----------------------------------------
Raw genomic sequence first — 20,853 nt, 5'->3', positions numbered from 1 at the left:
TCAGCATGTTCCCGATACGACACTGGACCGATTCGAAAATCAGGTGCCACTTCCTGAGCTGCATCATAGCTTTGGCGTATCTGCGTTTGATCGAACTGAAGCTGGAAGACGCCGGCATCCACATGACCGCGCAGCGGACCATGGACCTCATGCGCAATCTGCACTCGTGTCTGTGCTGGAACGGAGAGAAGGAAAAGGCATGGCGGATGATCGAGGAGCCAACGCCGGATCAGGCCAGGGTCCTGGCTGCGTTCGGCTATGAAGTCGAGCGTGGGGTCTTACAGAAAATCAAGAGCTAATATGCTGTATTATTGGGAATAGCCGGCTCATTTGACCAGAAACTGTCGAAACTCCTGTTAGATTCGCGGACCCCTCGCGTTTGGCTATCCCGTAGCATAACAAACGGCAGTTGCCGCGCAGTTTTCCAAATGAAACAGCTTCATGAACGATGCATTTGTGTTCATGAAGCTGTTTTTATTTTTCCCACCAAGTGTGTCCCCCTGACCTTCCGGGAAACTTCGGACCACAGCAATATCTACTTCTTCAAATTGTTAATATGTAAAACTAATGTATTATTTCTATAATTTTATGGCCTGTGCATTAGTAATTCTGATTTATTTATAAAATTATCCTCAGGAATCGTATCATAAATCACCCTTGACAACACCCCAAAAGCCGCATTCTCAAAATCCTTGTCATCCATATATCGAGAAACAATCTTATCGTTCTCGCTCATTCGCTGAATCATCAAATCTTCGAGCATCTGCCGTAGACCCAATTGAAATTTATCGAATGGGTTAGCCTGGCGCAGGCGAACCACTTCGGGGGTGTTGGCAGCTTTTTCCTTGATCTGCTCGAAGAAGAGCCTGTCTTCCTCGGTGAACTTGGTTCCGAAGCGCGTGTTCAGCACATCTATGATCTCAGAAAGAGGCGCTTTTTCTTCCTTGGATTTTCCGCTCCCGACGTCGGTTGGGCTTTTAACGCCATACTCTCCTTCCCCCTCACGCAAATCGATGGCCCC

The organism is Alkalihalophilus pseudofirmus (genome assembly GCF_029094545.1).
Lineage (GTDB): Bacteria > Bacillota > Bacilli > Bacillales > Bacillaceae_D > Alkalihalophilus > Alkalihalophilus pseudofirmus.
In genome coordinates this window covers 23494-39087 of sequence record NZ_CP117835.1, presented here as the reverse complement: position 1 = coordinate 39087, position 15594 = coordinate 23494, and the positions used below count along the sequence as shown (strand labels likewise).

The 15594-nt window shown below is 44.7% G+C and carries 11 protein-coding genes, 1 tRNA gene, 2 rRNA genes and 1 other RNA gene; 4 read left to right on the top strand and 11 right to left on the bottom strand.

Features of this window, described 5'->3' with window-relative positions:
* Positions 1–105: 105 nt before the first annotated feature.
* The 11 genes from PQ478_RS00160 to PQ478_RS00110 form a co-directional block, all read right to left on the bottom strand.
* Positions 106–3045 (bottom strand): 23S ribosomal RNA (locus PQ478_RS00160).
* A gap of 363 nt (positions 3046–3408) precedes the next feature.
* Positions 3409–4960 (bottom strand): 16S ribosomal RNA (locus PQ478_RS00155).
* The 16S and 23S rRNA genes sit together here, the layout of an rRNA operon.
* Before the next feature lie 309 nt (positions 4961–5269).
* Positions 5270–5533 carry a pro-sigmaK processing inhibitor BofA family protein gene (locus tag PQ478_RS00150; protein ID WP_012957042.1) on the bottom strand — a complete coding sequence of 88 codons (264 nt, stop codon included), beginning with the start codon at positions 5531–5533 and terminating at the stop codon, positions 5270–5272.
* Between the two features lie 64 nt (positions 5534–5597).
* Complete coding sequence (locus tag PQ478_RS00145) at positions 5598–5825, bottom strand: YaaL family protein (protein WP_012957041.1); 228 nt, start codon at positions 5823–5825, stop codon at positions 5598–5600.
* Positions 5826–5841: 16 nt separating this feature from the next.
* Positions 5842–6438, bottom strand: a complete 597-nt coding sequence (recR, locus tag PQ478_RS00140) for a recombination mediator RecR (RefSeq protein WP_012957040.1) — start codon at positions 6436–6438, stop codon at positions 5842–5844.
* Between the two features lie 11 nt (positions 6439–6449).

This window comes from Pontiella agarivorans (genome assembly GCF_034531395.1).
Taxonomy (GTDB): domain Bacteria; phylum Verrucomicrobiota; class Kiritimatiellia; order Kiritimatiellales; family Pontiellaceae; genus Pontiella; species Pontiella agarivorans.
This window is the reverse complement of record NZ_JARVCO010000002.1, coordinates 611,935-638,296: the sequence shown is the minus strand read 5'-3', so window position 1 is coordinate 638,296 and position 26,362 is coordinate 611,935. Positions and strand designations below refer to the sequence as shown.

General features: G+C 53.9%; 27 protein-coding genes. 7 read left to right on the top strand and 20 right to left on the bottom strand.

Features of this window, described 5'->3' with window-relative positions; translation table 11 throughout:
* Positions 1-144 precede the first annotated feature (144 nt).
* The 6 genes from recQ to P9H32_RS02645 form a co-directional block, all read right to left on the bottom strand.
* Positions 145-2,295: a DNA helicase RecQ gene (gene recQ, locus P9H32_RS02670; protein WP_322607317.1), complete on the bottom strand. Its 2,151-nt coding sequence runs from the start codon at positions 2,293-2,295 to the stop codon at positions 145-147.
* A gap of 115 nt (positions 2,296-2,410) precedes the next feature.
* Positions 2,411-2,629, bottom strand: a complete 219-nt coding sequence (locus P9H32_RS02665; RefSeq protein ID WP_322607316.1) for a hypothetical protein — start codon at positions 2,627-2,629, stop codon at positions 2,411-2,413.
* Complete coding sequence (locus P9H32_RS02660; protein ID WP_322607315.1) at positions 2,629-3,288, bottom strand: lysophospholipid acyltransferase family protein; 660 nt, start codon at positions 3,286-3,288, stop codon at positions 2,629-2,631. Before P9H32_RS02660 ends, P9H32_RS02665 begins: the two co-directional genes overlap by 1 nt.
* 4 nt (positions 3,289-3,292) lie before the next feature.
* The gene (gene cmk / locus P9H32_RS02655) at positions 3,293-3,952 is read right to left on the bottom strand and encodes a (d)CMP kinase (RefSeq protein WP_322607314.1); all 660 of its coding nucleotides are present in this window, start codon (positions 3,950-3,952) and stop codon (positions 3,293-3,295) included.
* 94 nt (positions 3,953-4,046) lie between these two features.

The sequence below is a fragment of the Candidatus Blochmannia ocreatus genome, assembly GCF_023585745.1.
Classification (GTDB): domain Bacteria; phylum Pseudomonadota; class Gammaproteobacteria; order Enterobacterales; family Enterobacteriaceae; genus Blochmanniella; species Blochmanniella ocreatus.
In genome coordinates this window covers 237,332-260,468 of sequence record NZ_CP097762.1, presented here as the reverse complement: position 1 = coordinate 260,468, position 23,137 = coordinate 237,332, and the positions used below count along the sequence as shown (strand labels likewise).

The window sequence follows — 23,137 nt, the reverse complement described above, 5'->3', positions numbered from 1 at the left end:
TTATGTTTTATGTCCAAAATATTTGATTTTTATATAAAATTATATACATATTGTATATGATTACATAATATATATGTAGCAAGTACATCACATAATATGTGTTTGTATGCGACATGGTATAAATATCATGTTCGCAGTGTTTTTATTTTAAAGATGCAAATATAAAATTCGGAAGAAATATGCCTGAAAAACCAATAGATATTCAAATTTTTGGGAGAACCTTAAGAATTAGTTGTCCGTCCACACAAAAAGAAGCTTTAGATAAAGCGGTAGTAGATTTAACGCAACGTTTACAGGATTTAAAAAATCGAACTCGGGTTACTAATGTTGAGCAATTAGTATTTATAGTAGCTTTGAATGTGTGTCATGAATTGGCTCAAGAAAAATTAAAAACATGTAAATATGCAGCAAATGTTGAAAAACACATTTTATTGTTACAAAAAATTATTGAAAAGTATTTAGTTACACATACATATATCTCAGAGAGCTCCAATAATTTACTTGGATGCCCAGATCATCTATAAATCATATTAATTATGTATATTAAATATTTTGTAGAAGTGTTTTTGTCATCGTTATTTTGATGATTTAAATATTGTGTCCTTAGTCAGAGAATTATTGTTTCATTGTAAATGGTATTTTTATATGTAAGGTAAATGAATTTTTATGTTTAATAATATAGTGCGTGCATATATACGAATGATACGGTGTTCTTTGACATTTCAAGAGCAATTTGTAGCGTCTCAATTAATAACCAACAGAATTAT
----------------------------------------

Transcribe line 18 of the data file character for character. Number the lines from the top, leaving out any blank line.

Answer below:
* Positions 5826–5841: 16 nt separating this feature from the next.